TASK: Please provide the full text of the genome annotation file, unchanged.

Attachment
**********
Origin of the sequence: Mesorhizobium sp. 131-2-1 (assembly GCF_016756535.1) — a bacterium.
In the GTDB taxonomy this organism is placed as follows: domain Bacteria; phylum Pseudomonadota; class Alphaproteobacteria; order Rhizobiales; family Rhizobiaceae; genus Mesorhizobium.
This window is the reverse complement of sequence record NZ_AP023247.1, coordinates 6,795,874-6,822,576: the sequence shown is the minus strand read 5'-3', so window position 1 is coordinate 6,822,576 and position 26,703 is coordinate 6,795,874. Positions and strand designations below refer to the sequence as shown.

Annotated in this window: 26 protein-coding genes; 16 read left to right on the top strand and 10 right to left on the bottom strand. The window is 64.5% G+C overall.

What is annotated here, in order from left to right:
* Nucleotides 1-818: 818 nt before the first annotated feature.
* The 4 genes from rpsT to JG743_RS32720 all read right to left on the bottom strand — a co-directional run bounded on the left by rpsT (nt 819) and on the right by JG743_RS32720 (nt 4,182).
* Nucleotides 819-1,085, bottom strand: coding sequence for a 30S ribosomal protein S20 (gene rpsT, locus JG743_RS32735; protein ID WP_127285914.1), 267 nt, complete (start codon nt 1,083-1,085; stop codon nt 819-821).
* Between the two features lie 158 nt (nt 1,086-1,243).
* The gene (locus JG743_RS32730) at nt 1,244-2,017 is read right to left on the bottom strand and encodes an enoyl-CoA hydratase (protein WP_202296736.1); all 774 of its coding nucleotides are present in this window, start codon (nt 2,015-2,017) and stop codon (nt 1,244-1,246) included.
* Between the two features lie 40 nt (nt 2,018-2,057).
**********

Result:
Origin of the sequence: Mesorhizobium sp. 131-2-1 (assembly GCF_016756535.1) — a bacterium.
In the GTDB taxonomy this organism is placed as follows: domain Bacteria; phylum Pseudomonadota; class Alphaproteobacteria; order Rhizobiales; family Rhizobiaceae; genus Mesorhizobium.
This window is the reverse complement of sequence record NZ_AP023247.1, coordinates 6,795,874-6,822,576: the sequence shown is the minus strand read 5'-3', so window position 1 is coordinate 6,822,576 and position 26,703 is coordinate 6,795,874. Positions and strand designations below refer to the sequence as shown.

Annotated in this window: 26 protein-coding genes; 16 read left to right on the top strand and 10 right to left on the bottom strand. The window is 64.5% G+C overall.

What is annotated here, in order from left to right:
* Nucleotides 1-818: 818 nt before the first annotated feature.
* The 4 genes from rpsT to JG743_RS32720 all read right to left on the bottom strand — a co-directional run bounded on the left by rpsT (nt 819) and on the right by JG743_RS32720 (nt 4,182).
* Nucleotides 819-1,085, bottom strand: coding sequence for a 30S ribosomal protein S20 (gene rpsT, locus JG743_RS32735; protein ID WP_127285914.1), 267 nt, complete (start codon nt 1,083-1,085; stop codon nt 819-821).
* Between the two features lie 158 nt (nt 1,086-1,243).
* The gene (locus JG743_RS32730) at nt 1,244-2,017 is read right to left on the bottom strand and encodes an enoyl-CoA hydratase (protein WP_202296736.1); all 774 of its coding nucleotides are present in this window, start codon (nt 2,015-2,017) and stop codon (nt 1,244-1,246) included.
* Between the two features lie 40 nt (nt 2,018-2,057).